Calcutta HC allows families of COVID-19 victims to perform last rites; Check guidelines
Kolkata, Sep 17: The Calcutta High Court on Wednesday directed that bodies of Covid-19 patients shall be handed over to the family for cremation after completion of hospital formalities, provided post mortem of the dead body is not required.
The right to live a dignified life extends up to the point of death including the dignified procedure of death, the HC said.
The petitioner, Vineet Ruia, had told the court that bodies of Covid-19 patients were being "disposed of by the administration unceremoniously and in an undignified manner without showing even a resemblance of respect to the mortal remains of the dead person", an HT reports said.
After hearing the plea, chief justice T B Radhakrishnan and Justice Arijit Banerjee laid down the guidelines for the government to follow.
The guidelines are:
- The bodies shall be handed over to the families only if post mortem examination is not required, the judges said.
- The body shall go directly from the hospitals to the crematorium or burial ground and not to anywhere else including the home of the victim.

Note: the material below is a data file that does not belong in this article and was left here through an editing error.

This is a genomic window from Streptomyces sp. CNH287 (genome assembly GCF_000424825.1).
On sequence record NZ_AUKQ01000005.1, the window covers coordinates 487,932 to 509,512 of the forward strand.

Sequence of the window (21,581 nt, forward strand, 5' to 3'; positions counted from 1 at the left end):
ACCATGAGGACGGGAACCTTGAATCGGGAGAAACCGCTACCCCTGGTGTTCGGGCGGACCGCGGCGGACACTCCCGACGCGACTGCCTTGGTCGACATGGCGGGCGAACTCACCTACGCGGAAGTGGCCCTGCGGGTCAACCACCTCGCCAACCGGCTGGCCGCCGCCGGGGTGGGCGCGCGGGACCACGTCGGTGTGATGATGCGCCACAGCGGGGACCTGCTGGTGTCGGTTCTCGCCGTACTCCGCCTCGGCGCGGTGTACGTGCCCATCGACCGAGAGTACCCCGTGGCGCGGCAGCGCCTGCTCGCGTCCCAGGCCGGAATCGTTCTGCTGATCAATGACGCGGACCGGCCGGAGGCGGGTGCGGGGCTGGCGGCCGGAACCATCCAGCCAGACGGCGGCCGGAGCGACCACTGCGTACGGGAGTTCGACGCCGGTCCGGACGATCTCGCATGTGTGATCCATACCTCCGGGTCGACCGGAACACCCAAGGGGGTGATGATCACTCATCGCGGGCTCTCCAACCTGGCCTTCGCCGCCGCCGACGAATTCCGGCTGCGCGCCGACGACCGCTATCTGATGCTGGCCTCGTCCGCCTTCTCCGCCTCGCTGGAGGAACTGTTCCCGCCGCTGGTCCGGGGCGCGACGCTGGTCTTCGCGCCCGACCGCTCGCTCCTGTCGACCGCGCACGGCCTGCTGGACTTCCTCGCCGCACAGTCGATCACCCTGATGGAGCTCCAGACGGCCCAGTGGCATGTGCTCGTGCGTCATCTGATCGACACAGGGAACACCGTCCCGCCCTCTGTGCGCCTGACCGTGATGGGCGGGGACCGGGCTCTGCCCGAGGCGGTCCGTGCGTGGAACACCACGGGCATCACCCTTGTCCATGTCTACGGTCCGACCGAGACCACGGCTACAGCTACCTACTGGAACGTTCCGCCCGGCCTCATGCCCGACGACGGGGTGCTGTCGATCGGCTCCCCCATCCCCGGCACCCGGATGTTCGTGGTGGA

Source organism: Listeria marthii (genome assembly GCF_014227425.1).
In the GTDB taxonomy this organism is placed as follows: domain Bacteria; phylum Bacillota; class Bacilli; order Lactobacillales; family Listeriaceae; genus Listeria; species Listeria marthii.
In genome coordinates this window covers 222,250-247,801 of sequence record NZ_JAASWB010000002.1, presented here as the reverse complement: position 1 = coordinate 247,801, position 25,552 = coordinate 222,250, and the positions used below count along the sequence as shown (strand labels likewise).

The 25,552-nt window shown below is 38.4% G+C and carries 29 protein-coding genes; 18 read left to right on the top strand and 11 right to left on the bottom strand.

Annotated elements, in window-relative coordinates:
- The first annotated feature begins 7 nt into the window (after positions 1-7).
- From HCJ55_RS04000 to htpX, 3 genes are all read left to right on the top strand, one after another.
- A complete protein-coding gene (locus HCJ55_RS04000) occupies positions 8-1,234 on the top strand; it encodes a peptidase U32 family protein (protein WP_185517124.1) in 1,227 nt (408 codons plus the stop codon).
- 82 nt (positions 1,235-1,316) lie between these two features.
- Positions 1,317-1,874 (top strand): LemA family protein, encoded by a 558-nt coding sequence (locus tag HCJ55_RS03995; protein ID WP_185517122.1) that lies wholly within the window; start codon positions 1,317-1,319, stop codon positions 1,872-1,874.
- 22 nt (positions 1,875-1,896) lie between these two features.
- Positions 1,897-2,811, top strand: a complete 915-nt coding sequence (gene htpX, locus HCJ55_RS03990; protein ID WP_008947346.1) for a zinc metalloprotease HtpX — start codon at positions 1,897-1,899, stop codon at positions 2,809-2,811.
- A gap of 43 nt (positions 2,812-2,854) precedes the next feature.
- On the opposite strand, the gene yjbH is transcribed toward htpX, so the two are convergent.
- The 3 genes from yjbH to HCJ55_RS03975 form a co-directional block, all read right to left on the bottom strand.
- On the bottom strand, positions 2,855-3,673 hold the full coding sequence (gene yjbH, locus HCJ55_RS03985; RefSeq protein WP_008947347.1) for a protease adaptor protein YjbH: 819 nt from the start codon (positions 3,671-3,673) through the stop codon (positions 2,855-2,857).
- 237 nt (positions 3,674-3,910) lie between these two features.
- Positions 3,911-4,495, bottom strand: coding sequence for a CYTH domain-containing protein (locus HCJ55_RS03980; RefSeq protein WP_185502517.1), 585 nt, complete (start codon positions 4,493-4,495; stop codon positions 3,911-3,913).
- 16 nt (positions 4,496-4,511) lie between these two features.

- In case there is nobody to claim a body, it should be cremated or buried with dignity at the state expense.
- People handling the body should wear gloves and masks and PPE suits if possible, and the same rules would apply to the staff at the crematorium or burial ground. The hearse has to be sanitised too.
- The face-end of the body bag may be unzipped by the staff at the crematorium/burial ground to allow the relatives to see the body for the last time.
- At that time, religious rituals, such as reading from religious scripts, sprinkling holy water, offering grains and such other last rites that do not require touching of the body should be allowed.
Passing the order on a PIL, the division bench directed that the government should prescribe additional reasonable measures as may be advised by medical experts.
There have been nine hearings since June 5. The Centre was represented by three lawyers while the West Bengal government was represented by advocate general Kishore Dutta and three lawyers.